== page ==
By David Shepardson
WASHINGTON (Reuters) - U.S. Attorney General Merrick Garland directed federal prosecutors on Wednesday to prioritize prosecution of airline passengers committing assaults and other crimes aboard aircraft.
The Federal Aviation Administration said on Nov. 4 it had referred more than three dozen unruly passengers to the FBI for potential criminal prosecution amid a sharp rise in onboard incidents this year.
"The Department of Justice is committed to using its resources to do its part to prevent violence, intimidation, threats of violence and other criminal behavior that endangers the safety of passengers, flight crews and flight attendants on commercial aircraft,” Garland said.
U.S. airlines have reported a record number of disruptive and sometimes violent incidents this year, and the FAA has pledged a "zero-tolerance" approach.
Through Nov. 23, there have been 5,338 reports of unruly passenger incidents, including 3,856 related to pandemic face-covering regulations. On Monday, the FAA proposed $161,823 in fines against eight airline passengers for alleged unruly behavior involving alcohol.
An FAA spokesman said the agency had initiated 227 enforcement cases and referred 37 to the FBI for review.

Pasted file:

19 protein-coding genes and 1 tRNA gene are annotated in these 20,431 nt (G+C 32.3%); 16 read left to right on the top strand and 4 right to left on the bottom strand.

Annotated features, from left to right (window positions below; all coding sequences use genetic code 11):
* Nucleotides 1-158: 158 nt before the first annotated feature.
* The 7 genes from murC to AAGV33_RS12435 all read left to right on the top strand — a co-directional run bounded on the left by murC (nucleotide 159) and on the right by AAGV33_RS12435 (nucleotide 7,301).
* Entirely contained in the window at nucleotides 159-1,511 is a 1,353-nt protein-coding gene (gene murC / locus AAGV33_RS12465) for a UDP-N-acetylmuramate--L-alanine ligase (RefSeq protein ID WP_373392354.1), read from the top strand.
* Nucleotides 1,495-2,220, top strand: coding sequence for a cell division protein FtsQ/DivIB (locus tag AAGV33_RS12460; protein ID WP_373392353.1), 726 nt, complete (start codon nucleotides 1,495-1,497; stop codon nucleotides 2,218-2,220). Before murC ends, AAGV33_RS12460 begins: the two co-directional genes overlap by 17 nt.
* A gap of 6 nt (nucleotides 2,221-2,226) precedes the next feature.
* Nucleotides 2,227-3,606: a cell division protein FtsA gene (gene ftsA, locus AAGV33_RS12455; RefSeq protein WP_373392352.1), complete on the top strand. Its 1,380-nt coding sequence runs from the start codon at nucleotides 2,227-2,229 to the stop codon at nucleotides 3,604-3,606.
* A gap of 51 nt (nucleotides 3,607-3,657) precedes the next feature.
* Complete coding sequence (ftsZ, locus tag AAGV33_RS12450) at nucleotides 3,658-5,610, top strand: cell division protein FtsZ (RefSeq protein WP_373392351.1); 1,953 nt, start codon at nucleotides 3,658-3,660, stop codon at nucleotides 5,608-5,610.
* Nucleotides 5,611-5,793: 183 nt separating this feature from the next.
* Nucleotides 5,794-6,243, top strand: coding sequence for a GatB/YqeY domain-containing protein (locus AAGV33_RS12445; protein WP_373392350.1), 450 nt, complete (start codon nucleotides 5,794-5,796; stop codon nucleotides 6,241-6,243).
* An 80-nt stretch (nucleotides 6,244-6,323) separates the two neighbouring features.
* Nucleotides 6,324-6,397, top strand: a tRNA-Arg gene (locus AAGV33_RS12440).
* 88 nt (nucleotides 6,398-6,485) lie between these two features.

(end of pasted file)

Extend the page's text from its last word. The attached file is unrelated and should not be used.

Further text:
The FAA and Justice Department said they had established an information-sharing protocol for the FAA to refer unruly passenger cases to the FBI for review.
On Oct. 8, President Joe Biden said he instructed the Justice Department to "deal" with the rising number of violent incidents onboard planes.
A group representing major U.S. airlines, such as American Airlines Delta Air Lines Inc and United Airlines , as well as aviation unions, asked the Justice Department in June to prosecute violent air passengers, as have some Democrats in Congress.
U.S. prosecutors in Colorado charged a 20-year-old California man with assaulting a flight attendant on an Oct. 27 American Airlines flight bound for Santa Ana, California, that forced the plane to land.
Earlier this month, a 32-year-old passenger was arrested and charged with assaulting a Southwest Airlines Co operations agent after boarding a flight in Dallas.
(Reporting by David Shepardson; Editing by Peter Cooney)